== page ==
I thought a lot about what Deborah had said. I had always wanted to write, but I had always wanted to write my own story. Deborah had a point--that's what everyone was doing these days. And I never wanted to do what everyone was doing.
I thought about my independent fortune, a windfall from a rich, old adopted aunt. I still didn't have a room of my own, there'd been too much going on since I got back for me to have a chance to look, but that was a mere trifle.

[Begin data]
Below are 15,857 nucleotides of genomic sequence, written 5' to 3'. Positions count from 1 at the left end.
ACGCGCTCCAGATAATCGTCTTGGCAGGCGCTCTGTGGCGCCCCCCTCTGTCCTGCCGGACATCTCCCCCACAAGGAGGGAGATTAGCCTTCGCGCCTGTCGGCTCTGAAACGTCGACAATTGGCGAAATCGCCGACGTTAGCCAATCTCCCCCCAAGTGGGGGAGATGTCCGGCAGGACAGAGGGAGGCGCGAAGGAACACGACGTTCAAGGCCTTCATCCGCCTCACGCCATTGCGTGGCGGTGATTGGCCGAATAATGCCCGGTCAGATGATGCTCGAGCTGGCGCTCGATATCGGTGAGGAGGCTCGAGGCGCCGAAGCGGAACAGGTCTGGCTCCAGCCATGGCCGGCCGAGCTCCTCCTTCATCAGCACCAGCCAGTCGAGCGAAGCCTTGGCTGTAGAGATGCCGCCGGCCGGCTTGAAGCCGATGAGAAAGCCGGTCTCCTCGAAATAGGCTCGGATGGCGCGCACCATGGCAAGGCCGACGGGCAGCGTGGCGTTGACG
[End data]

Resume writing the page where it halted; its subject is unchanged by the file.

I thought about Deborah's ideas of fiction, which I had to respect, even if I knew I could never fulfill her standards. Pure fantasy wasn't for me, just as pure reality wasn't for her. But while writing can be learned, extravagant imagination is a gift. My imagination wasn't as extravagant as Deborah's, and it never would be.
I thought about the story of the strike again, and I began to take hope and take notes.